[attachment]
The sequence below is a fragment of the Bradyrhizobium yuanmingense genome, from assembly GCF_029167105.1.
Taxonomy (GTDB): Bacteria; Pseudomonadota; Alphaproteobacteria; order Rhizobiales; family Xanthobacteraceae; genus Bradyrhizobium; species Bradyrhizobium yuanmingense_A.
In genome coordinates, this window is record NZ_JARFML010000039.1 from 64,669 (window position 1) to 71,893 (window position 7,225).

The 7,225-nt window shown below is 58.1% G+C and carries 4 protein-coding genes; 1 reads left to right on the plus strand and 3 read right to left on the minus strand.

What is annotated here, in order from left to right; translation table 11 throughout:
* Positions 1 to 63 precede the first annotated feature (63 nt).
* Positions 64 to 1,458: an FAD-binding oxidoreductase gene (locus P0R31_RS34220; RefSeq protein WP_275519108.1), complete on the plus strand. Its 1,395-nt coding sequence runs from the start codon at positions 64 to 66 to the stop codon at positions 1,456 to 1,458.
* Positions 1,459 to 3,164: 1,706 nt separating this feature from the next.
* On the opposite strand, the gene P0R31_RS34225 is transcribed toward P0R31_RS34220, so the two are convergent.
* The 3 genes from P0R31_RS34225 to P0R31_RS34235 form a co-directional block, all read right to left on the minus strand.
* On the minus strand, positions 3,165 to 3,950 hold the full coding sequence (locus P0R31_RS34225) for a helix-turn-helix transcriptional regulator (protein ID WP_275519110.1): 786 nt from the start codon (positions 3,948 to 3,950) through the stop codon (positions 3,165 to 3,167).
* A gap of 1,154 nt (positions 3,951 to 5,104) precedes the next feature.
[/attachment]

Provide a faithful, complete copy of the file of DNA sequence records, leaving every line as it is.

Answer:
The sequence below is a fragment of the Bradyrhizobium yuanmingense genome, from assembly GCF_029167105.1.
Taxonomy (GTDB): Bacteria; Pseudomonadota; Alphaproteobacteria; order Rhizobiales; family Xanthobacteraceae; genus Bradyrhizobium; species Bradyrhizobium yuanmingense_A.
In genome coordinates, this window is record NZ_JARFML010000039.1 from 64,669 (window position 1) to 71,893 (window position 7,225).

The 7,225-nt window shown below is 58.1% G+C and carries 4 protein-coding genes; 1 reads left to right on the plus strand and 3 read right to left on the minus strand.

What is annotated here, in order from left to right; translation table 11 throughout:
* Positions 1 to 63 precede the first annotated feature (63 nt).
* Positions 64 to 1,458: an FAD-binding oxidoreductase gene (locus P0R31_RS34220; RefSeq protein WP_275519108.1), complete on the plus strand. Its 1,395-nt coding sequence runs from the start codon at positions 64 to 66 to the stop codon at positions 1,456 to 1,458.
* Positions 1,459 to 3,164: 1,706 nt separating this feature from the next.
* On the opposite strand, the gene P0R31_RS34225 is transcribed toward P0R31_RS34220, so the two are convergent.
* The 3 genes from P0R31_RS34225 to P0R31_RS34235 form a co-directional block, all read right to left on the minus strand.
* On the minus strand, positions 3,165 to 3,950 hold the full coding sequence (locus P0R31_RS34225) for a helix-turn-helix transcriptional regulator (protein ID WP_275519110.1): 786 nt from the start codon (positions 3,948 to 3,950) through the stop codon (positions 3,165 to 3,167).
* A gap of 1,154 nt (positions 3,951 to 5,104) precedes the next feature.